- Barton, C.C.; Ganey, P.E.; Roth, R.A. Lipopolysaccharide augments aflatoxin B(1)-induced liver injury through neutrophil-dependent and -independent mechanisms. Toxicol. Sci 2000, 58, 208–215.
- Wellings, R.P.; Corder, R.; Vane, J.R. Lack of effect of ET antibody or SB 209670 on endotoxin-induced renal failure. J. Cardiovasc. Pharmacol 1995, 26, S476–S478.
- Memon, R.A.; Grunfeld, C.; Moser, A.H.; Feingold, K.R. Tumor necrosis factor mediates the effects of endotoxin on cholesterol and triglyceride metabolism in mice. Endocrinology 1993, 132, 2246–2253.
- Kassim, M.; Mansor, M.; Achoui, M.; Ong, G.S.Y.; Sekaran, S.D.; Yusoff, K.M. Honey as an immunomodulator during sepsis in animal models. Crit. Care 2009, 13, doi:10.1186/cc8096.
- Salah, N.; Miller, N.J.; Paganga, G.; Tijburg, L.; Bolwell, G.P.; Rice-Evans, C. Polyphenolic flavanols as scavengers of aqueous phase radicals and as chain-breaking antioxidants. Arch. Biochem. Biophys 1995, 322, 339–346.
- Unno, T.; Sakane, I.; Masumizu, T.; Kohno, M.; Kakuda, T. Antioxidant activity of water extracts of lagerstroemia speciosa leaves. Biosci. Biotechnol. Biochem 1997, 61, 1772–1774.
- Virgili, F.; Kim, D.; Packer, L. Procyanidins extracted from pine bark protect alpha-tocopherol in ECV 304 endothelial cells challenged by activated raw 264.7 macrophages: Role of nitric oxide and peroxynitrite. Fed. Eur. Biochem. Soc. Lett 1998, 431, 315–318.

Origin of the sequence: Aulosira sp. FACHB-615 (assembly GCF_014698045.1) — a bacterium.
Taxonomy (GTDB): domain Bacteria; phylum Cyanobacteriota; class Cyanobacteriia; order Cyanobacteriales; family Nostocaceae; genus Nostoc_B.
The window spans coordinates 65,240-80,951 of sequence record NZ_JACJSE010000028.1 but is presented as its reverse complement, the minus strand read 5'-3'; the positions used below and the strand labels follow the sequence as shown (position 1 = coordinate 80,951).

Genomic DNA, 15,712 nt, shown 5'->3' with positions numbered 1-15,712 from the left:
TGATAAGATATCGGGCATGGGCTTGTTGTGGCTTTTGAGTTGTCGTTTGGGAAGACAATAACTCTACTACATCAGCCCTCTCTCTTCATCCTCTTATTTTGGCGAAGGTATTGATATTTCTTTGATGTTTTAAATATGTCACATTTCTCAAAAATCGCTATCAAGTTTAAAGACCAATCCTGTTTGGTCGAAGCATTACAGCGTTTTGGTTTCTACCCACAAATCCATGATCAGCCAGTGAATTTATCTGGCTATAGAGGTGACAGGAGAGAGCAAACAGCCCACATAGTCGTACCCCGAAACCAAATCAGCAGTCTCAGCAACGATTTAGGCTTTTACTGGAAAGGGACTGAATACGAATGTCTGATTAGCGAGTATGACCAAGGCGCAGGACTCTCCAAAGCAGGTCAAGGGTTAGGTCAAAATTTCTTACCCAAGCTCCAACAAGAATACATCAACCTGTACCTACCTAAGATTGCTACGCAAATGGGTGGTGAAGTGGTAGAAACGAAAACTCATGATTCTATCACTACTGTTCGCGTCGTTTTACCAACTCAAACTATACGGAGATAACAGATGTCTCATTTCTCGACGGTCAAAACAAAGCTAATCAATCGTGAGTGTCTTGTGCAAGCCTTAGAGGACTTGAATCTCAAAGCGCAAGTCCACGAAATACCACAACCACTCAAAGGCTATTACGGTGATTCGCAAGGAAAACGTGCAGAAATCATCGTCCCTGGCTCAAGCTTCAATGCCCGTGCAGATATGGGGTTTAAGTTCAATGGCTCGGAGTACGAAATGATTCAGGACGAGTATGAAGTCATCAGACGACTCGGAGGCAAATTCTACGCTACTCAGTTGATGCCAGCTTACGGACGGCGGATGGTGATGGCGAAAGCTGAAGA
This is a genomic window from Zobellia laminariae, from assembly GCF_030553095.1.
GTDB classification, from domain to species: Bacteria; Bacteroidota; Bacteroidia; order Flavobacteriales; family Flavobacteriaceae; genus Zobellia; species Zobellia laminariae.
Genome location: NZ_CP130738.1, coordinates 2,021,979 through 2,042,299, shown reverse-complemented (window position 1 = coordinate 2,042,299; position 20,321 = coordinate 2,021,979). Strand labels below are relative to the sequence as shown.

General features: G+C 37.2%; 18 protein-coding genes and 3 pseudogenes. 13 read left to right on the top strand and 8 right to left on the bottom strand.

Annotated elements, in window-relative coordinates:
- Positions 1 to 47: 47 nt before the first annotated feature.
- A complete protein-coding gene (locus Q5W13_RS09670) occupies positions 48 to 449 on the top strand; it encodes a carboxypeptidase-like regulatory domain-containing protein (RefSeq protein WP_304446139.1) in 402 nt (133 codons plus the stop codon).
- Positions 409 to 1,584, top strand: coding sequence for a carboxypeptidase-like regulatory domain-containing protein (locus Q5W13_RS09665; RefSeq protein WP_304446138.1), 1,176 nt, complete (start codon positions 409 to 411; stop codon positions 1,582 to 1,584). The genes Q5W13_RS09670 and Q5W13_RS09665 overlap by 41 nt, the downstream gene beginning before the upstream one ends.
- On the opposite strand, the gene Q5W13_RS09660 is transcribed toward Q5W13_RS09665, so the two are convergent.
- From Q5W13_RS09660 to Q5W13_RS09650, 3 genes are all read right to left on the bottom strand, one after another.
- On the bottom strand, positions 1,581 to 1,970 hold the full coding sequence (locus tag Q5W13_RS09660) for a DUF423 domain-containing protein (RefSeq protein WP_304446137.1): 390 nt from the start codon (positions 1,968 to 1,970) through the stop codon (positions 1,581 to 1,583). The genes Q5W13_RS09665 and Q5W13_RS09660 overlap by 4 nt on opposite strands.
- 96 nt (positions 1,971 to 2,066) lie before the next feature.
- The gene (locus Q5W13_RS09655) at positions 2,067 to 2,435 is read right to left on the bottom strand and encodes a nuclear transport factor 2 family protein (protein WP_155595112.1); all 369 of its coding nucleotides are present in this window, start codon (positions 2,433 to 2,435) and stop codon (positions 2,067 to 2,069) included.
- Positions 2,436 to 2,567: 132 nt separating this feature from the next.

- Yang, F.; de Villiers, W.J.; McClain, C.J.; Varilek, G.W. Green tea polyphenols block endotoxin-induced tumor necrosis factor-production and lethality in a murine model. J. Nutr 1998, 128, 2334–2340.
- Wakabayashi, I. Inhibitory effects of baicalein and wogonin on lipopolysaccharide-induced nitric oxide production in macrophages. Basic Clin. Pharmacol. Toxicol 1999, 84, 288–291.
- Bauer, L.; Kohlich, A.; Hirschwehr, R.; Siemann, U.; Ebner, H.; Scheiner, O.; Kraft, D.; Ebner, C. Food allergy to honey: Pollen or bee products? Characterization of allergenic proteins in honey by means of immunoblotting. J. Allergy Clin. Immunol 1996, 97, 65–73.
- Bradley, P.P.; Christensen, R.D.; Rothstein, G. Cellular and extracellular myeloperoxidase in pyogenic inflammation. Blood 1982, 60, 618–622.
|Table 1. Assessment of organ damage in the control group and in honey-treated and untreated groups given a single intravenous injection of lipopolysaccharide.|